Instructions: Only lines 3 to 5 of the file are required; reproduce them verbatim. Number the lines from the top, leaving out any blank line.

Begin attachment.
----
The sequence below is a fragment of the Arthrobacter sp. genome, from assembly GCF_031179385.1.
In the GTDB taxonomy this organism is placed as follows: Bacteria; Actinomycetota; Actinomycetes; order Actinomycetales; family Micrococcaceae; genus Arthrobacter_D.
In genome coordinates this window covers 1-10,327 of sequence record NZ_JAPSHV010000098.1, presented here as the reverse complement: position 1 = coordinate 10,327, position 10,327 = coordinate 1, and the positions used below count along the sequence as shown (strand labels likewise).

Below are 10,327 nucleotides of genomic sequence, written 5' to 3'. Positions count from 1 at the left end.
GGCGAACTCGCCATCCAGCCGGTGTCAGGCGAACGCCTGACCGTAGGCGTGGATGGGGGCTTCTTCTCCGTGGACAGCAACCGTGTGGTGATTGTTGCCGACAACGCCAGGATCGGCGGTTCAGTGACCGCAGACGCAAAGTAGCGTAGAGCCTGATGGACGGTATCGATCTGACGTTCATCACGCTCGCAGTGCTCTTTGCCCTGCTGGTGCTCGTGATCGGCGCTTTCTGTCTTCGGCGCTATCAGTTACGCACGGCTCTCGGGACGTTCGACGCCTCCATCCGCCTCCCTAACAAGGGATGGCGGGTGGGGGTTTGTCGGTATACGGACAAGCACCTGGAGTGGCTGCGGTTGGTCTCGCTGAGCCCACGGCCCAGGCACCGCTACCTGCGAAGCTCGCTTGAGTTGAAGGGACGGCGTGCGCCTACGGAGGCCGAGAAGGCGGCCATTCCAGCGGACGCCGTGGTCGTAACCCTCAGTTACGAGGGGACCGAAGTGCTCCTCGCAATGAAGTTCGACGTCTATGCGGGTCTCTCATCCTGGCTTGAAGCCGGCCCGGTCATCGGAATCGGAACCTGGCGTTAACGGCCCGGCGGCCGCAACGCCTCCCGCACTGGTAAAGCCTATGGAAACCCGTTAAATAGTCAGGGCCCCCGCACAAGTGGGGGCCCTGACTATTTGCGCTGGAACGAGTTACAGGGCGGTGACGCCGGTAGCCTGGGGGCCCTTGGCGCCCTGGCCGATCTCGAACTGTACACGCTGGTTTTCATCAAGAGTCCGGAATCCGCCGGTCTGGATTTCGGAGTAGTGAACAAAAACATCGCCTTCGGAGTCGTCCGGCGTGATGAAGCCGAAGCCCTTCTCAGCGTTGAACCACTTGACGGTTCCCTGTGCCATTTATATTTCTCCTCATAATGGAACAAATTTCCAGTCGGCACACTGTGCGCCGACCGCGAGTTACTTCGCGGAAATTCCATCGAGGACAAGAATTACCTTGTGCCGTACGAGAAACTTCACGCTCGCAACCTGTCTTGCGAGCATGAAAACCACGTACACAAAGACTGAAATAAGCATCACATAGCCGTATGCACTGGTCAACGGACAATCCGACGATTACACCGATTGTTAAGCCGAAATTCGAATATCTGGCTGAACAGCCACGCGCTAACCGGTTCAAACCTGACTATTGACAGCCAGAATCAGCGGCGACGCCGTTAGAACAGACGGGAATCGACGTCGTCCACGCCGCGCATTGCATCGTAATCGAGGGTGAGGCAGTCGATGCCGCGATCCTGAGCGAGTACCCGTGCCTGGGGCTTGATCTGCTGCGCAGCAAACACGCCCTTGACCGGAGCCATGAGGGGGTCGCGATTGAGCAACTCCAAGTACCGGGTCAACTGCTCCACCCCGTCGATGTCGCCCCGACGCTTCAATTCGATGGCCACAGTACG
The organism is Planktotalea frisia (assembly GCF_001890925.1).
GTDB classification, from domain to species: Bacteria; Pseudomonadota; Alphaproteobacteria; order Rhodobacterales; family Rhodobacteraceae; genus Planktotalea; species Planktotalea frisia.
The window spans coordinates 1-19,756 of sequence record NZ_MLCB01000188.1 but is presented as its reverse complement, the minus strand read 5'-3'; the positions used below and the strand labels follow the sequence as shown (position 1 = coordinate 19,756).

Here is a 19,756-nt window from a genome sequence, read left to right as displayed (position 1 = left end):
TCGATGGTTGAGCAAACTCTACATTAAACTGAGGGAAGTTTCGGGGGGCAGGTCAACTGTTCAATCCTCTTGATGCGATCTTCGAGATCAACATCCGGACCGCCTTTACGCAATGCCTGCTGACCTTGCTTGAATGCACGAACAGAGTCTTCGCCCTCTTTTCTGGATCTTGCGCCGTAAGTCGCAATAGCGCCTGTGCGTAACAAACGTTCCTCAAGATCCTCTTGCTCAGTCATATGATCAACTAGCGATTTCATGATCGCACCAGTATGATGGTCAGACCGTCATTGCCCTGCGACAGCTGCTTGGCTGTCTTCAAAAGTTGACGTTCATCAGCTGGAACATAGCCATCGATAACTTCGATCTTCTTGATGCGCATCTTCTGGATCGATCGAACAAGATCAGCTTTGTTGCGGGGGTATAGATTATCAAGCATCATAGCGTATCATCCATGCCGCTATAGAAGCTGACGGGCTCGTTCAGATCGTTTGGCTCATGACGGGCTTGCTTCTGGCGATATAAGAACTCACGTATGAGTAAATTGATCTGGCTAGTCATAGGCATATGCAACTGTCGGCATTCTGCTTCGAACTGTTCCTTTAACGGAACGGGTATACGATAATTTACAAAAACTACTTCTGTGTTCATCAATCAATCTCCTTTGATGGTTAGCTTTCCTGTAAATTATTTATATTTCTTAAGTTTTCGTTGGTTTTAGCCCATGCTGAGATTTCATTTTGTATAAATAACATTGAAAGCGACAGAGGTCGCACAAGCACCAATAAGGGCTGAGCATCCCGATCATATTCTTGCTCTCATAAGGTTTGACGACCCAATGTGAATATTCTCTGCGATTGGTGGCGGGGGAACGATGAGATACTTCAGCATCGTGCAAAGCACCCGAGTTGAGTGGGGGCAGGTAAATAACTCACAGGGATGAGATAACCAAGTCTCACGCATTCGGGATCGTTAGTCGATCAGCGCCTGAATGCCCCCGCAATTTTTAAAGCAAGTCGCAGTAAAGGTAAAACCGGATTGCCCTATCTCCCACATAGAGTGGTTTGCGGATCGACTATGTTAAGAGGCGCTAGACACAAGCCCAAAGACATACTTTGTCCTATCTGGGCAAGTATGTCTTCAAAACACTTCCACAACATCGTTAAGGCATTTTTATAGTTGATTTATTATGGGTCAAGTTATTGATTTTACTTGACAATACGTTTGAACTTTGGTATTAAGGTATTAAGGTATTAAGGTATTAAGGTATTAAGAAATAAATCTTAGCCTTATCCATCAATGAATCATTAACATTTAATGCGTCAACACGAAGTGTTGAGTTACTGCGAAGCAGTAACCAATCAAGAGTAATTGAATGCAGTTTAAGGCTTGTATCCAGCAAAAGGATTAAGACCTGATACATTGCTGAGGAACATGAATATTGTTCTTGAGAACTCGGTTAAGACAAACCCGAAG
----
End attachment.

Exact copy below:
In genome coordinates this window covers 1-10,327 of sequence record NZ_JAPSHV010000098.1, presented here as the reverse complement: position 1 = coordinate 10,327, position 10,327 = coordinate 1, and the positions used below count along the sequence as shown (strand labels likewise).

Below are 10,327 nucleotides of genomic sequence, written 5' to 3'. Positions count from 1 at the left end.
GGCGAACTCGCCATCCAGCCGGTGTCAGGCGAACGCCTGACCGTAGGCGTGGATGGGGGCTTCTTCTCCGTGGACAGCAACCGTGTGGTGATTGTTGCCGACAACGCCAGGATCGGCGGTTCAGTGACCGCAGACGCAAAGTAGCGTAGAGCCTGATGGACGGTATCGATCTGACGTTCATCACGCTCGCAGTGCTCTTTGCCCTGCTGGTGCTCGTGATCGGCGCTTTCTGTCTTCGGCGCTATCAGTTACGCACGGCTCTCGGGACGTTCGACGCCTCCATCCGCCTCCCTAACAAGGGATGGCGGGTGGGGGTTTGTCGGTATACGGACAAGCACCTGGAGTGGCTGCGGTTGGTCTCGCTGAGCCCACGGCCCAGGCACCGCTACCTGCGAAGCTCGCTTGAGTTGAAGGGACGGCGTGCGCCTACGGAGGCCGAGAAGGCGGCCATTCCAGCGGACGCCGTGGTCGTAACCCTCAGTTACGAGGGGACCGAAGTGCTCCTCGCAATGAAGTTCGACGTCTATGCGGGTCTCTCATCCTGGCTTGAAGCCGGCCCGGTCATCGGAATCGGAACCTGGCGTTAACGGCCCGGCGGCCGCAACGCCTCCCGCACTGGTAAAGCCTATGGAAACCCGTTAAATAGTCAGGGCCCCCGCACAAGTGGGGGCCCTGACTATTTGCGCTGGAACGAGTTACAGGGCGGTGACGCCGGTAGCCTGGGGGCCCTTGGCGCCCTGGCCGATCTCGAACTGTACACGCTGGTTTTCATCAAGAGTCCGGAATCCGCCGGTCTGGATTTCGGAGTAGTGAACAAAAACATCGCCTTCGGAGTCGTCCGGCGTGATGAAGCCGAAGCCCTTCTCAGCGTTGAACCACTTGACGGTTCCCTGTGCCATTTATATTTCTCCTCATAATGGAACAAATTTCCAGTCGGCACACTGTGCGCCGACCGCGAGTTACTTCGCGGAAATTCCATCGAGGACAAGAATTACCTTGTGCCGTACGAGAAACTTCACGCTCGCAACCTGTCTTGCGAGCATGAAAACCACGTACACAAAGACTGAAATAAGCATCACATAGCCGTATGCACTGGTCAACGGACAATCCGACGATTACACCGATTGTTAAGCCGAAATTCGAATATCTGGCTGAACAGCCACGCGCTAACCGGTTCAAACCTGACTATTGACAGCCAGAATCAGCGGCGACGCCGTTAGAACAGACGGGAATCGACGTCGTCCACGCCGCGCATTGCATCGTAATCGAGGGTGAGGCAGTCGATGCCGCGATCCTGAGCGAGTACCCGTGCCTGGGGCTTGATCTGCTGCGCAGCAAACACGCCCTTGACCGGAGCCATGAGGGGGTCGCGATTGAGCAACTCCAAGTACCGGGTCAACTGCTCCACCCCGTCGATGTCGCCCCGACGCTTCAATTCGATGGCCACAGTACG